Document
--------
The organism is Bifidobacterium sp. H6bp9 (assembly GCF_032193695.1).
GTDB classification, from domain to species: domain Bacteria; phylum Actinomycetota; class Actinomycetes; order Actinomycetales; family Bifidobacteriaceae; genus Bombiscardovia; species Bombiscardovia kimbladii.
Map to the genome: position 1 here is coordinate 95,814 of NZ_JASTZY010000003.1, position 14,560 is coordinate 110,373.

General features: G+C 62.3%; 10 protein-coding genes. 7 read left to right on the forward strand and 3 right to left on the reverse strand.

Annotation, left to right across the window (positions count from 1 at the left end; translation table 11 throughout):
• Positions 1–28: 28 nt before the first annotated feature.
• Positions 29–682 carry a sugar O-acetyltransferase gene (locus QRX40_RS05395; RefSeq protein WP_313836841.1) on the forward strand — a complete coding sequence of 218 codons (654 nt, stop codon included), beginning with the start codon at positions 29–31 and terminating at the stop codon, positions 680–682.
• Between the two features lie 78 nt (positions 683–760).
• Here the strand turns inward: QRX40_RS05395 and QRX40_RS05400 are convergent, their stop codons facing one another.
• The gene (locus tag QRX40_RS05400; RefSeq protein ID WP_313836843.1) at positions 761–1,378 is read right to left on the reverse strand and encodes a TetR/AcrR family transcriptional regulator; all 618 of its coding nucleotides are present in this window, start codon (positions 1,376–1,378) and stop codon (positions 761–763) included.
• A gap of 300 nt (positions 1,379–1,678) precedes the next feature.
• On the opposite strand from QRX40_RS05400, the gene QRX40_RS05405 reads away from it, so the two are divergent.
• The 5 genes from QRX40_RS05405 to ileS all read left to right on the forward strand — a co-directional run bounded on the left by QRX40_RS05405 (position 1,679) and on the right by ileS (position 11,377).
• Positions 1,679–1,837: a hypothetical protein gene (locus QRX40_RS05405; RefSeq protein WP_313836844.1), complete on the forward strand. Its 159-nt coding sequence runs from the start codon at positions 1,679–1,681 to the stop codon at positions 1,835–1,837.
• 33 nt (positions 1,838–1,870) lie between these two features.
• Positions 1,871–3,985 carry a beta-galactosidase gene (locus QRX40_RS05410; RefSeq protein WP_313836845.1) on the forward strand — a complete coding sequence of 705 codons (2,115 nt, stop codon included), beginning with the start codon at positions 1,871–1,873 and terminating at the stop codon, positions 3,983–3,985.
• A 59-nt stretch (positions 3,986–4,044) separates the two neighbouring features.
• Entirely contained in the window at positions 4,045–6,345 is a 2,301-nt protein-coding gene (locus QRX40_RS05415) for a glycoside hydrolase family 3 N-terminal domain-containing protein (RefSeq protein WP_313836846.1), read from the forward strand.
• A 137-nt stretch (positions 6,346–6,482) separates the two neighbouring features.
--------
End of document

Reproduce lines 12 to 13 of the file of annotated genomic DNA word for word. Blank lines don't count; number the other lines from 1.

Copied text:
• On the opposite strand from QRX40_RS05400, the gene QRX40_RS05405 reads away from it, so the two are divergent.
• The 5 genes from QRX40_RS05405 to ileS all read left to right on the forward strand — a co-directional run bounded on the left by QRX40_RS05405 (position 1,679) and on the right by ileS (position 11,377).